• Wow. I don’t think it’s possible to like Nazis, but history is history. In the US we’re very busy sanitizing it these days even knowing the whole stories. It bothers me a lot because I am a historian and if someone like me wants to look at the 13th century then, OK, there’s just not much to find. But that means everything we CAN find matters, or could matter, to someone down the road who’s looking for a piece to a puzzle. But…I never thought of looking on eBay for artifacts like that. Wow. That is a black hole into which I could fall…

      Back in San Diego in the 80s the ex and I often went to a flea market where I made friends with a bunch Afghani men while the ex wandered around buying other people’s garbage. We had just bought a house, a fixer upper. One of my friends sold us rugs for the house from the back of the school bus he used as a “store.” The rugs were from Iran. I don’t think they were especially antique, but they had come with him from Kabul somehow.

      I hope you can retire, too.

  3. This topic is very complex and sensitive, especially if you live in Germany or Austria. A lot to tell but probably not the right place to do so. Neglecting history or censoring parts is never a good idea – at least I think so.

    When I finally had thought my PayPal account should be ok again it turned out it was not. I had offered (in another shop) an antique lithograph with famous artifacts from different countries. One showed a Persian object, more than 1000 years old….

    And as I already opened that can of worms: PayPal blocked me again for sending some money to a Julian Assange supporting group and they blocked me when I checked my account in China. Communism, you know.

    But we are all free here…….

    • Two years ago when I was writing my little China book, I sent a draft to my editor with the re: line China book. It was flagged in red, and she couldn’t open the files. When I realized what might have been going on, I changed the re: line to Baby Duck. No problem. Freedom — whatever it means — is very problematic.

    • That is the hotel. Wow. Thank you. What a cool band. That was not part of my experience but maybe just because I went to bed early. I wish I’d had more than one full day in Shanghai, still, it was a great day not the least because I showed my Chinese brother I could read a map in Chinese 😀

  4. I shouldn’t even begin to talk about this hotel because it would be an endless story. When I went there for the first time over 30 years ago, it had just reopened after it had been closed during the Cultural Revolution. In a way, it had been a “temple of sin” for the true comrades. In it’s heyday, Zhou Xuan was a regular singer there.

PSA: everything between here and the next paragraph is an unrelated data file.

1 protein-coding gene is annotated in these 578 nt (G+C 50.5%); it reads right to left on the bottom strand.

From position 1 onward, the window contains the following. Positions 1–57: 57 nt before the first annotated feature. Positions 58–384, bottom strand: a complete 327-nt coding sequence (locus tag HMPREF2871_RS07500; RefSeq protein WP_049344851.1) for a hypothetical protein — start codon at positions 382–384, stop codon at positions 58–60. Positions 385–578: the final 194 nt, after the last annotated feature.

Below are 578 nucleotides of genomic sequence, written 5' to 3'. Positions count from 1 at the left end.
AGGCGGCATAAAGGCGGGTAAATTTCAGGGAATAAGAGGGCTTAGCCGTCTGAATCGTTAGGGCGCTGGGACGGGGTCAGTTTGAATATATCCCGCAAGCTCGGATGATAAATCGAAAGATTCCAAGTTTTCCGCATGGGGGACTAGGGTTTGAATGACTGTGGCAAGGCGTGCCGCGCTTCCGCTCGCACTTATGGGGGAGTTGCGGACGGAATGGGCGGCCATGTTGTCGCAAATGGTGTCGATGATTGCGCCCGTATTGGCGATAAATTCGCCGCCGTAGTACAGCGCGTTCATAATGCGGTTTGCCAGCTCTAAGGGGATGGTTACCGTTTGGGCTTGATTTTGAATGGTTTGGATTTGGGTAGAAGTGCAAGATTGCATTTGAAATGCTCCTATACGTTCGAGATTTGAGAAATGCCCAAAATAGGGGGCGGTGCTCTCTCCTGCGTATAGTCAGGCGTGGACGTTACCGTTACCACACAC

I don’t know if you know her. She became famous with a film role (Street Angel). She was such a cute thing that took everyone’s hearts by storm. In case you don’t know her: Here’s my Christmas present for you:

    If one doesn’t know her one doesn’t understand an essential part of traditional Shanghai.
    I dug up another clip, “Shanghai Night”. It gives you a good idea how she was performing at the Peace Hotel back then, and this song is still played quite a lot by the band today. https://www.youtube.com/watch?v=NjXYwDNhMG8&list=PLC037C092BC97CFEB

    After the reopening, the hotel had the charm of a communist party headquarters. It is now a Sino-American joint venture. Communist party headquarters pimped up with Art Nouveau elements so to say.

    Once when I met a nice lady from Shanghai and wanted to take her out, we dined in the hotel’s restaurant. We were pretty much the only guests – all the restaurants in the area were full. Relatively high-priced, food quite good, but no atmosphere. What was interesting for me was that the good lady knew next to nothing about the hotel and even the music was new to her. As I later discovered, she is no exception.

    • I stayed in this hotel in 1983. It was pretty run down and seemed unsure of itself. It felt (to me) as if it had come from another world. I don’t know how long it had been open, but I’m sure it had opened within the previous few years. Hardly anyone was staying there. I knew it was special and expensive because of WHY we were there. I was leaving China and the Heads at my university would not have arranged anything else for us.

      thank you for the story and the links — I’ll come back to look at them when I get done with chores and errands. Sigh. 😀